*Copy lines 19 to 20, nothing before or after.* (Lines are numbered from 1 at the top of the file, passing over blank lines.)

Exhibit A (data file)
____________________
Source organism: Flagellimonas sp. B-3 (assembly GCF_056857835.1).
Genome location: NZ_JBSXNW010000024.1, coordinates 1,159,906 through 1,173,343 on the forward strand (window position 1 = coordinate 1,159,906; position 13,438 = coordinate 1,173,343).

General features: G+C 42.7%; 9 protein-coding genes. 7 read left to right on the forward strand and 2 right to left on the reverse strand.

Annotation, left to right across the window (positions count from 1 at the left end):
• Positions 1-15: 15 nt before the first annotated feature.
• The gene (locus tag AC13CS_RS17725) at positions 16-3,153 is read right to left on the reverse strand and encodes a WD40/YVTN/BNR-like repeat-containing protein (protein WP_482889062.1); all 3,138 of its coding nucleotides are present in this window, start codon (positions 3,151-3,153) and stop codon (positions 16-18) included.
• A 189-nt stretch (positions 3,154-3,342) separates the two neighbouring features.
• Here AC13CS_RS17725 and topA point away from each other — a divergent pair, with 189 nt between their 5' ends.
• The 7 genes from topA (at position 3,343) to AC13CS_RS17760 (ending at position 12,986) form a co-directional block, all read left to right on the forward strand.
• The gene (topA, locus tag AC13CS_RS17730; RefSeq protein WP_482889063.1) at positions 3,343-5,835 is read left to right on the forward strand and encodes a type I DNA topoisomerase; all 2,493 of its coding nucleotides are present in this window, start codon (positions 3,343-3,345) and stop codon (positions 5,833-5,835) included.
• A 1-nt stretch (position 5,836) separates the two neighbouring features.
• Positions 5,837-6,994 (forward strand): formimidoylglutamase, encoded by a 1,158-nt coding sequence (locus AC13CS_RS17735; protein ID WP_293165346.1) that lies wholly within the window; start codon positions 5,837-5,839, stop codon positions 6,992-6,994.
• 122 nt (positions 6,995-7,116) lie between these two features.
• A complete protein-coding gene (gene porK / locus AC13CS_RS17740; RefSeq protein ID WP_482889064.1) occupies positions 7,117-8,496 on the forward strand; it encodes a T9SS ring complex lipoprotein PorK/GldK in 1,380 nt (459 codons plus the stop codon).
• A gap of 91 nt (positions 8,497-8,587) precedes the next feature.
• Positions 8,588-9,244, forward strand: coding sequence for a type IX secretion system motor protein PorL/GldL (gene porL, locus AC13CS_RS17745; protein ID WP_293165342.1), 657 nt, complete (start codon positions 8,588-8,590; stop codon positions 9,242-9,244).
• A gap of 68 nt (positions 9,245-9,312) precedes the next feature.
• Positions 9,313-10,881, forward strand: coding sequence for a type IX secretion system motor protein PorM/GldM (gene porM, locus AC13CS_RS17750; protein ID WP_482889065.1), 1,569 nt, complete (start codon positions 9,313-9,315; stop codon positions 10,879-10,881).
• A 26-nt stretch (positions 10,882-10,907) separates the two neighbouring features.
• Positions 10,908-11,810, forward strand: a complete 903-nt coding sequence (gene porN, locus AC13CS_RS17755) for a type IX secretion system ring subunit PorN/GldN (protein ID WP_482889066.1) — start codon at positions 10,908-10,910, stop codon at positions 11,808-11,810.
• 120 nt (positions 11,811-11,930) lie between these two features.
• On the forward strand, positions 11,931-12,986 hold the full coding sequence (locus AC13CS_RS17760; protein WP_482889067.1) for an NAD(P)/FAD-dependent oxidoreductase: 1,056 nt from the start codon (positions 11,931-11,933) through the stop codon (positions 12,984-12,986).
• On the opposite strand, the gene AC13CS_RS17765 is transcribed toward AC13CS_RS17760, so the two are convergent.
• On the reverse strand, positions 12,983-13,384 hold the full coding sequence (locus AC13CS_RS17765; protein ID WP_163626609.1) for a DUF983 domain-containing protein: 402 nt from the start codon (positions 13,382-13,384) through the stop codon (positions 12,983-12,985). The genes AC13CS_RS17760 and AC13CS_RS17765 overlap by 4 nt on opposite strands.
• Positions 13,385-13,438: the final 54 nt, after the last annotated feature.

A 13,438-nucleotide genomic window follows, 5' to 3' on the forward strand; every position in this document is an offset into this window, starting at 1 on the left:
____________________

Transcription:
• A 26-nt stretch (positions 10,882-10,907) separates the two neighbouring features.
• Positions 10,908-11,810, forward strand: a complete 903-nt coding sequence (gene porN, locus AC13CS_RS17755) for a type IX secretion system ring subunit PorN/GldN (protein ID WP_482889066.1) — start codon at positions 10,908-10,910, stop codon at positions 11,808-11,810.